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dvac002
April 13th, 2013, 04:31
Hello to everyone,

I'm a shortlister who has some early intermediate Japanese under his belt and would like to perhaps study a bit more before heading out to Japan. I took several courses at my university and finished both Genki I and II and I'm looking for some advice from those already residing in Japan. Are the two Genki books a good enough foundation and resource to have before arriving in Japan. Should I try and essentially master the grammar and learn most of, if not all, the vocabulary from these two books, or would anyone recommend I take up another series or textbook to add upon what I already know? If so, any recommendations?

Thanks!!

Gizmotech
April 13th, 2013, 09:04
If your Genki is solid, and you remember most of the vocab/grammar from it, move onto heisig. It'll help you so much more.

dvac002
April 13th, 2013, 15:06
Thanks Gizmo! I've never heard of Heisig but I'll take your word for it. After all, I will have so much time on my hands!

zombiekelly
April 13th, 2013, 22:30
You should definitely go past Genki. Genki is good but there are some things it leaves out that you'll run into here. (For instance, I don't remember the imperative being covered, just the more polite て request form.)

Japan Times has an intermediate book, but it's not as cute and friendly as Genki. There's also a book called Tobira, but I didn't have time to use it and left it at home, so I can't give you any recommendation about it.

dvac002
April 15th, 2013, 08:29
Yea, Genki never covers the imperative form, but that Intermediate book you mentioned seems a good post-Genki starting point. As for Tobira, a couple of reviews seem to suggest it is a little more advanced so I'm not sure if it would make for a good transition.

By the way, is Heisig only for kanji?

coop52
April 15th, 2013, 08:40
Yes, Heisig's only for kanji. Book 1 teaches how to write and the meanings for each kanji, then Book 2 teaches readings. I personally didn't care for Heisig, but it works well for some people.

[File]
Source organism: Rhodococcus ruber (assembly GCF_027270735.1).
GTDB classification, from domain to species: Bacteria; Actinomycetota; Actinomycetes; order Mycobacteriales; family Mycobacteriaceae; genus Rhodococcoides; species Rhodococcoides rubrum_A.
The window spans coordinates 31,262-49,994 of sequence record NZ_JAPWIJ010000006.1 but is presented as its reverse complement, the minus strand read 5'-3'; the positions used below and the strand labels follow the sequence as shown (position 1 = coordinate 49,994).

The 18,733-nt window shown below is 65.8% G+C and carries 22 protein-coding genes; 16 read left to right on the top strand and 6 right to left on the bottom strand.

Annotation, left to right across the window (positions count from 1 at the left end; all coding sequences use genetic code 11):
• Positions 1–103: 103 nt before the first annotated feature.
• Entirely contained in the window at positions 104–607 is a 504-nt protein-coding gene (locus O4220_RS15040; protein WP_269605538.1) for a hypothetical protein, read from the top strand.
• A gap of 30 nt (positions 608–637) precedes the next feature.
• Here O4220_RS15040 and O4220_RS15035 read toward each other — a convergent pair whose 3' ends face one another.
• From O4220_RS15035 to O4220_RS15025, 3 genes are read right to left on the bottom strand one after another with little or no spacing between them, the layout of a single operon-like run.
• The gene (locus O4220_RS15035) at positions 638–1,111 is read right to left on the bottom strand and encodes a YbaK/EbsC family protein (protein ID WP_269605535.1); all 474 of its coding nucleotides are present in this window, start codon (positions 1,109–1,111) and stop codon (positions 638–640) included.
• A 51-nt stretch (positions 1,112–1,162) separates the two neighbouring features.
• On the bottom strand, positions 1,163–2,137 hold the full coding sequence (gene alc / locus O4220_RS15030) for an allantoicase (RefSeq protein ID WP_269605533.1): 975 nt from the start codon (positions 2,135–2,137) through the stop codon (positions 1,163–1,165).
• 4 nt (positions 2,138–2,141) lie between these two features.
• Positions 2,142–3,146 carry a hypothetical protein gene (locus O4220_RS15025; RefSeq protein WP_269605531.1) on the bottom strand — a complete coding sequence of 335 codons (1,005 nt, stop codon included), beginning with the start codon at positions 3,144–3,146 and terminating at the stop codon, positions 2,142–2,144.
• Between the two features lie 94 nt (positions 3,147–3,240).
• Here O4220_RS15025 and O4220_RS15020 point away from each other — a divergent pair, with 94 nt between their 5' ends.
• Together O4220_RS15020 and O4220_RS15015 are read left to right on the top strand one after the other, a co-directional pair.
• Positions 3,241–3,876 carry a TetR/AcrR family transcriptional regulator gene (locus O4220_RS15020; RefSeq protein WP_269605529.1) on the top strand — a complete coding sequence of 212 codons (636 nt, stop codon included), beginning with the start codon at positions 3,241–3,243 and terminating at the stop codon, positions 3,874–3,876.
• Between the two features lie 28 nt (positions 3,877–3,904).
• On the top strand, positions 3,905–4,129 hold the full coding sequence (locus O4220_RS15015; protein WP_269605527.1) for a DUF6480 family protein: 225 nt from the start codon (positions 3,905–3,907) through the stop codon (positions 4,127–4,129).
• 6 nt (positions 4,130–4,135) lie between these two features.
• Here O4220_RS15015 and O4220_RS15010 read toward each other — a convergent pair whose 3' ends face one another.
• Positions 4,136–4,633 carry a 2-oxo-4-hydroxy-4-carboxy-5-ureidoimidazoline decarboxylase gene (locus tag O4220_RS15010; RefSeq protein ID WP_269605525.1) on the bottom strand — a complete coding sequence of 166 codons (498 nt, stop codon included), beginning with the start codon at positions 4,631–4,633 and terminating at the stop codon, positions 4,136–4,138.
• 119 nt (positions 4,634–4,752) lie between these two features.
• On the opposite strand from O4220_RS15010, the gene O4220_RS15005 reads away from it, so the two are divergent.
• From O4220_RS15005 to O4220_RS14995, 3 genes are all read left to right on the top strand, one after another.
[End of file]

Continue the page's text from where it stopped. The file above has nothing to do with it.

For grammar and vocab, you could always get books geared for the JLPT. They're pretty useful even if you never plan to take the test.

therealwindycity
April 15th, 2013, 09:25
I would spend less time focusing on textbooks and instead try to boost your listening/speaking by watching Japanese TV shows, listening to podcasts, etc. I've had so many moments since coming to Japan when I thought "Oh. They definitely didn't cover that in the textbook." The textbook will cover the ideal Japanese that they say you're supposed to speak, so you'll have to go to actual Japanese media intended for Japanese people to get a non-whitewashed sense of the language.

Gizmotech
April 15th, 2013, 09:42
??

Wow, I never realized the book doesn't cover it. We were taught it at some point, but I don't remember if that was because it was in the old version or not.

Gizmotech
April 15th, 2013, 09:45
About Heisig, some people don't like it, I find the amount of information and things I can read so much larger because of it, and it really helps with learning new words. I feel like my vocabulary expands soo much more rapidly and concretely now than it every did pre-heisig, and I have a much better grasp on new words I see. It absolutely doesn't help you with listening, grammar, or speaking, so if that's all your worried about then don't bother with it.

dvac002
April 15th, 2013, 11:56
I feel as if both listening and speaking improve with immersion and time, whereas I can begin studying and brushing up on my reading skills and vocabulary and grammar while I'm here awaiting August. Heisig seems to work for some and not for others, but it's relatively cheap so I see no harm in trying to improve my reading.

I've heard about Japanese pod 101, but I'm a bit skeptical about its efficacy.

therealwindycity
April 15th, 2013, 12:24
I feel as if both listening and speaking improve with immersion and time, whereas I can begin studying and brushing up on my reading skills and vocabulary and grammar while I'm here awaiting August. Heisig seems to work for some and not for others, but it's relatively cheap so I see no harm in trying to improve my reading.

I've heard about Japanese pod 101, but I'm a bit skeptical about its efficacy.

Heisig is good, but be warned that it is a big time investment, and the payoff is definitely in the long run. Of course everyone who studies Japanese wants to learn all the "daily use" kanji as quick as possible, but unless you plan on learning to read newspapers, novels, financial documents, etc., Heisig is going to cover a lot of characters that you just plain won't use in everyday life. It's good to aspire to that level of fluency, but you have to bear in mind that it is a lot of work and time and has to be more than a passing interest.